$${R}_{x}={A}_{x}+{B}_{x}=49.8\phantom{\rule{0ex}{0ex}}\text{m}+15.4\phantom{\rule{0ex}{0ex}}\text{m}=65.2\phantom{\rule{0ex}{0ex}}\text{m}$$
and
$${R}_{y}={A}_{y}+{B}_{y}=18.1\phantom{\rule{0ex}{0ex}}\text{m}+30.3\phantom{\rule{0ex}{0ex}}\text{m}=48.4\phantom{\rule{0ex}{0ex}}\text{m}.$$
Now we can find the magnitude of the resultant by using the Pythagorean theorem
$$R=\sqrt{{R}_{x}^{2}+{R}_{y}^{2}}=\sqrt{{(65.2)}^{2}+{(48.4)}^{2}}\text{m}$$
5.8
so that
$$R=\sqrt{6601\phantom{\rule{0ex}{0ex}}\text{m}}=81.2\phantom{\rule{0ex}{0ex}}\text{m}\text{.}$$
Finally, we find the direction of the resultant
$$\theta ={\mathrm{tan}}^{1}({R}_{y}/{R}_{x})=+{\mathrm{tan}}^{1}(48.4/65.2).$$
This is
$$\theta ={\mathrm{tan}}^{1}(0.742)={36.6}^{\circ}.$$
Discussion
This example shows vector addition using the analytical method. Vector subtraction using the analytical method is very similar. It is just the addition of a negative vector. That is, $\text{A}\text{B}\equiv \text{A}+(\text{B})$ . The components of – $\text{B}$ are the negatives of the components of $\text{B}$ . Therefore, the x and ycomponents of the resultant $\text{A}\text{B}=\text{R}$ are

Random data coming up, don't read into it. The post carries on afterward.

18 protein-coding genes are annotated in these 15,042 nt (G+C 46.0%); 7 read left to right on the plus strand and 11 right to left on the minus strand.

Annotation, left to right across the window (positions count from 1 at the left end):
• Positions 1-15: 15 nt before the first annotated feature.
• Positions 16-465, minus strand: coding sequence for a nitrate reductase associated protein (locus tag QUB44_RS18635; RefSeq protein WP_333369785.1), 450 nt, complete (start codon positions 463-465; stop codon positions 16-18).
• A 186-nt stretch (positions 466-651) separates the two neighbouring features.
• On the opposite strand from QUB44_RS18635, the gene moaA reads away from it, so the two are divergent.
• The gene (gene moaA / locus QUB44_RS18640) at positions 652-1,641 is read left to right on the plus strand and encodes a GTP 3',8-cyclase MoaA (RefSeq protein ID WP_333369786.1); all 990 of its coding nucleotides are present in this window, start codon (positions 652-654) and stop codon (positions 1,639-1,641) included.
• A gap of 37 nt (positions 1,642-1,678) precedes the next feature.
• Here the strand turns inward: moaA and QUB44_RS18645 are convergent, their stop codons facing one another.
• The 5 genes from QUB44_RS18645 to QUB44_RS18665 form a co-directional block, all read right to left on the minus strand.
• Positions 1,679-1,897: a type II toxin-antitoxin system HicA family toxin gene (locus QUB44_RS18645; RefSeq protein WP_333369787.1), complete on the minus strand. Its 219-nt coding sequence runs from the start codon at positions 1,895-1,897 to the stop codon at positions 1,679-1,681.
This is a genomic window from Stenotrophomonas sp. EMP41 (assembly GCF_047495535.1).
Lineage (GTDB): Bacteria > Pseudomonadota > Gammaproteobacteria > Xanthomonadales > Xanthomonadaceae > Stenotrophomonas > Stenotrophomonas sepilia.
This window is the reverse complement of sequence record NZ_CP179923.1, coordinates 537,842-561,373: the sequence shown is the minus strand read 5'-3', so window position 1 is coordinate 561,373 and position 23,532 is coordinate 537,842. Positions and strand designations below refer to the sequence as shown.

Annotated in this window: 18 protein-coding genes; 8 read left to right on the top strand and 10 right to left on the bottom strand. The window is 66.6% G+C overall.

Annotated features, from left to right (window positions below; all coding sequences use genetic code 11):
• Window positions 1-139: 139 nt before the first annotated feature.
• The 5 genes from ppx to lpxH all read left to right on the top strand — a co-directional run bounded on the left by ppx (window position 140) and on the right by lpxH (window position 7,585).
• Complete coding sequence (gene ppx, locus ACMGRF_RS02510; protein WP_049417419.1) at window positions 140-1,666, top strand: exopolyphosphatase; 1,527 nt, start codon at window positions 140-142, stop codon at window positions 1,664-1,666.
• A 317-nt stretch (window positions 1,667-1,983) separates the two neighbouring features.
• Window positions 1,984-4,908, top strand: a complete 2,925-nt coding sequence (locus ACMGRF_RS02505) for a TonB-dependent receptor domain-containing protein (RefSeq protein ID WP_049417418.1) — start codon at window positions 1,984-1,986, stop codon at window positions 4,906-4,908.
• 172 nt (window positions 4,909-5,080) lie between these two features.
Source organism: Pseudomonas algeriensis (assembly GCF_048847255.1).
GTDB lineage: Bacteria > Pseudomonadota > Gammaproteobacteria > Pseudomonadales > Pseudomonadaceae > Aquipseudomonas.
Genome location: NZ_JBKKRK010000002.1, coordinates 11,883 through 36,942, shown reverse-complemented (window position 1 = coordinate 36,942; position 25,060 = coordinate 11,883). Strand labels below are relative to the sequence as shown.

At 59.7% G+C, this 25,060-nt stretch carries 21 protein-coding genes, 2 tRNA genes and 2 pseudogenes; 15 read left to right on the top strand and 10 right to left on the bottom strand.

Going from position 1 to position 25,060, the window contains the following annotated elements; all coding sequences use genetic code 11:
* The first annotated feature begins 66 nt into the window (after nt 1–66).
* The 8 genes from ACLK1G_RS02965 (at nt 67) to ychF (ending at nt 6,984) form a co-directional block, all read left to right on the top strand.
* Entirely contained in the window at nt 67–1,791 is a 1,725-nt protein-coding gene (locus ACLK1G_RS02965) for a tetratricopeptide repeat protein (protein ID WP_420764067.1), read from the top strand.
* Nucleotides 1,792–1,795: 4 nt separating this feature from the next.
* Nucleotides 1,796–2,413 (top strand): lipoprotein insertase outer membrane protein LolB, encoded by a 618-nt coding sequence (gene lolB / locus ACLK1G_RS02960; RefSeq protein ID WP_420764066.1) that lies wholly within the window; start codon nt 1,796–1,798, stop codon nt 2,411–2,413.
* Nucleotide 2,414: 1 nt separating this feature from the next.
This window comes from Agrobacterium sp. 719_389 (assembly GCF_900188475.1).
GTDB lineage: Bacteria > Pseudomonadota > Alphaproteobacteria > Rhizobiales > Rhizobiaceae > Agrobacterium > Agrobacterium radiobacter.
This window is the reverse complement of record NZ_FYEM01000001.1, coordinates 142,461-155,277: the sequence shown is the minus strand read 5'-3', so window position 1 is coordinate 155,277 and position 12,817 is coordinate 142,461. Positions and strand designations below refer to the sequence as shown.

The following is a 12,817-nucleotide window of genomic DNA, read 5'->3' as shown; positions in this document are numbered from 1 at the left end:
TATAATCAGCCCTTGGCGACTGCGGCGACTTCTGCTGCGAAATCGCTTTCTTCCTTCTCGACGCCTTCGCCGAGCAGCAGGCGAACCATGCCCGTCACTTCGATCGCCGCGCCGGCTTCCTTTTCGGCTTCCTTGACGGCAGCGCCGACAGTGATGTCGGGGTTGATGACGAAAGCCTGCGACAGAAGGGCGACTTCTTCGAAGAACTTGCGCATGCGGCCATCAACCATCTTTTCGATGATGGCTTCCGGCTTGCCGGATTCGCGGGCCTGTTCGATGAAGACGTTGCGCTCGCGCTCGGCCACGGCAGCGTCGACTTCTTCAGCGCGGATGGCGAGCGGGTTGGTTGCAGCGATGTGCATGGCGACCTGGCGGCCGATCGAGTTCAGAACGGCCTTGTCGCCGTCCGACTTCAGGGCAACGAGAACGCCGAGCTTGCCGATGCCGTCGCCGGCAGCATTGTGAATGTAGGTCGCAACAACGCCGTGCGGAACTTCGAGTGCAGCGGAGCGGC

$${R}_{x}={A}_{x}+{B}_{x}$$
and
$${R}_{y}={A}_{y}+{B}_{y}$$
and the rest of the method outlined above is identical to that for addition.
Practice Problems
5.
What is the magnitude of a vector whose xcomponent is 4 cm and whose ycomponent is 3 cm?
 1 cm
 5 cm
 7 cm
 25 cm
6.
What is the magnitude of a vector that makes an angle of 30° to the horizontal and whose xcomponent is 3 units?
 2.61 units
 3.00 units
 3.46 units
 6.00 units
Links To Physics
Atmospheric Science
Figure 5.26 This picture shows Bert Foord during a television Weather Forecast from the Meteorological Office in 1963. (BBC TV)
Atmospheric science is a physical science, meaning that it is a science based heavily on physics. Atmospheric science includes meteorology (the study of weather) and climatology (the study of climate). Climate is basically the average weather over a longer time scale. Weather changes quickly over time, whereas the climate changes more gradually.
The movement of air, water and heat is vitally important to climatology and meteorology. Since motion is such a major factor in weather and climate, this field uses vectors for much of its math.